Some of my teachers have been asking me lately what they can do to make story telling more interesting and student focused. It got me thinking about different ways to approach stories in my higher level classes where the kids are often too mature for the content of the reading materials in front of them. After surfing the net for a while I came across a clip of an ESL teacher, Antonio Graceffo, on Youtube…
The idea is that you simultaneously tell a story whilst drawing the images on the board. When you’re done, you have your students come up and attempt to re-tell it using their spoken English and drawing skills. I’ve tried it out in a couple of my classes since I watched the clip and it really is effective! My students loved to get creative and crazy when attempting to re-tell the stories and the added element of imagery keeps their attention and helps them to add visual stimulus to the language. This kind of activity is great for both auditory and visual learners. It also emphasizes creative and unscripted use of the language.
Give it a go in your next story class and let me know how it goes or if you come up with any ideas to develop the activity!
For my first blog on this site I want to give my opinion about some of the ideas that, for whatever reason, have been perpetuated by certain people. Here are a few of the negative misconceptions about ESL…
1. ESL teachers are not real teachers: What do you call a ‘real teacher’ nowadays? Some say that people who teach English as a foreign language are unqualified and have jobs that are in no way similar to mainstream state school teachers back home. Okay, so most ESL teachers don’t have a Masters degree in Education and their role is much different to an elementary or high school teacher in the U.S.A, U.K and so on. On the other hand though, most of us complete a recognised intensive training course before beginning our careers, prepare detailed lesson plans and carry out teaching duties under the same basic principles as any teacher in, any subject, anywhere in the world. ESL teaching presents a whole range of challenges that are unique to this area of education. The job is often hard work and professional development in the industry is a long, bumpy road. If people don’t consider this job to be ‘real teaching’ they should talk to the millions of students in the language schools across the world and ask them what they have gained from attending an ESL school.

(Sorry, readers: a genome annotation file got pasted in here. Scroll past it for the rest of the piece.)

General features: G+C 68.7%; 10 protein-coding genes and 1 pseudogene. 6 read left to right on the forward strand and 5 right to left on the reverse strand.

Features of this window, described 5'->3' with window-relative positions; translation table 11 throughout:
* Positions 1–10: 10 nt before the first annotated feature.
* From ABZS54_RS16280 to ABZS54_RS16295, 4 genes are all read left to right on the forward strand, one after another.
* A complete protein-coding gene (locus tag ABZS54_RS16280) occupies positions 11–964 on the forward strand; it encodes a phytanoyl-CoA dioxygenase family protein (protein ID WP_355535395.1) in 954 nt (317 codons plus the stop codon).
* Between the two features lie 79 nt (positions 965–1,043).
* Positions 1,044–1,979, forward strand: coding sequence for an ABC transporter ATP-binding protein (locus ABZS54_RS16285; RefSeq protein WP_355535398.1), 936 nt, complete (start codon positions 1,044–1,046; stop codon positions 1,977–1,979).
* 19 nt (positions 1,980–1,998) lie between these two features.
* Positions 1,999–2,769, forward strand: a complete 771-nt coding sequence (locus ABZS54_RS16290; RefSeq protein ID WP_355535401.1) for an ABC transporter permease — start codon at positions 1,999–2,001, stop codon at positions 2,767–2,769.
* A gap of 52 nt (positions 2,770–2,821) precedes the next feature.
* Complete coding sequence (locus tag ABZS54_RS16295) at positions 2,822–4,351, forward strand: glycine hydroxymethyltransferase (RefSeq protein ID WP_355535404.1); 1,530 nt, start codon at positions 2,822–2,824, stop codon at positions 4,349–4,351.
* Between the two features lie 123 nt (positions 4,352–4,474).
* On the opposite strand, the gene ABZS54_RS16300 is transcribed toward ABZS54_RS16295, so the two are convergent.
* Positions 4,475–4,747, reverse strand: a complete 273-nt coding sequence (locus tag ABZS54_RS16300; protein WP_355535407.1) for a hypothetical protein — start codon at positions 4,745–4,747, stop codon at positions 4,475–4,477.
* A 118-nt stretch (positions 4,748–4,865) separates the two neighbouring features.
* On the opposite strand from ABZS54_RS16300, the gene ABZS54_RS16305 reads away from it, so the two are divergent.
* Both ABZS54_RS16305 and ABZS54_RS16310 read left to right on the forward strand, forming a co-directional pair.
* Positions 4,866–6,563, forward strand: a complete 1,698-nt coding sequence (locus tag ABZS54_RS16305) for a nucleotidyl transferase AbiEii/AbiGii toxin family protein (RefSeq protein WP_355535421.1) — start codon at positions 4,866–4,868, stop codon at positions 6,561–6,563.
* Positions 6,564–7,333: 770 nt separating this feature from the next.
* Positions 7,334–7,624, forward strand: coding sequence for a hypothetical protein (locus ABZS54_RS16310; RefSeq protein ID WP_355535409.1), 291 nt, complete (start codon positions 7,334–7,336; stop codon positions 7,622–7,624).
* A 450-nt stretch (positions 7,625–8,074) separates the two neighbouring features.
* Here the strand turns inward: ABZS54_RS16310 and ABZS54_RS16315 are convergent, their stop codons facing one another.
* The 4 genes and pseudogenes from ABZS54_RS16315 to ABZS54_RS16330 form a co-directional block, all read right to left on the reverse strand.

2. English language schools only care about making money: Around the world, particularly in Asia, language or ‘training’ schools are often private enterprises- offering extra-curricular education in English to local children and adults. Is there money involved? Yes. Does that mean that employers don’t care about their staff? Not necessarily. Obviously there are some organisations that are keen to make a quick buck at the cost of low paid and overworked teachers, but like any business, the people who start it usually have some interest in the well-being of their clients and staff. It’s easy to generalise from the horror stories that appear on forums and it’s easy to forget about the thousands of reliable, trustworthy and highly professional organisations that operate in every country!
3. You can’t earn big money from ESL teaching: This misconception usually comes from people who have looked at the salary amount on job ads and noticed that compared to equivalent wages back home, the monthly earning figures are small. What people need to bear in mind is that English teaching jobs abroad usually involve bonuses such as free or subsidised housing, air fare allowance, contract completion bonuses, regular pay increases and most importantly; MUCH cheaper costs of living in your new country of residence. Add all this up and compare the amount of money you can save every month to how much you would have to earn back home to bank that same amount after all your monthly outgoings! Probably the best way to debunk this myth though is to read a job ad for ESL teachers in Saudi Arabia…
4. Many teachers find themselves alone and without any support: Again there will be instances of this happening but if prospective teachers do their research beforehand and make back up plans for the worst case scenario they should be fine. If teachers feel like they don’t have the support network they need or feel trapped and alone, they can always leave to go back home or find a job elsewhere at any point in time. In fact, if your employer is not providing you with the basic support you require, you should probably think about working elsewhere anyway!
So I suppose on a final note, the thing to say is that despite some of the negative reputation the ESL industry has picked up in recent years, the industry on the whole is incredibly dynamic and I believe it’s gaining more credibility as time passes. Job seekers are right to read some of the more negative opinions before they reach a decision on their future, but I would strongly urge them to consider the misconceptions that often result from these views.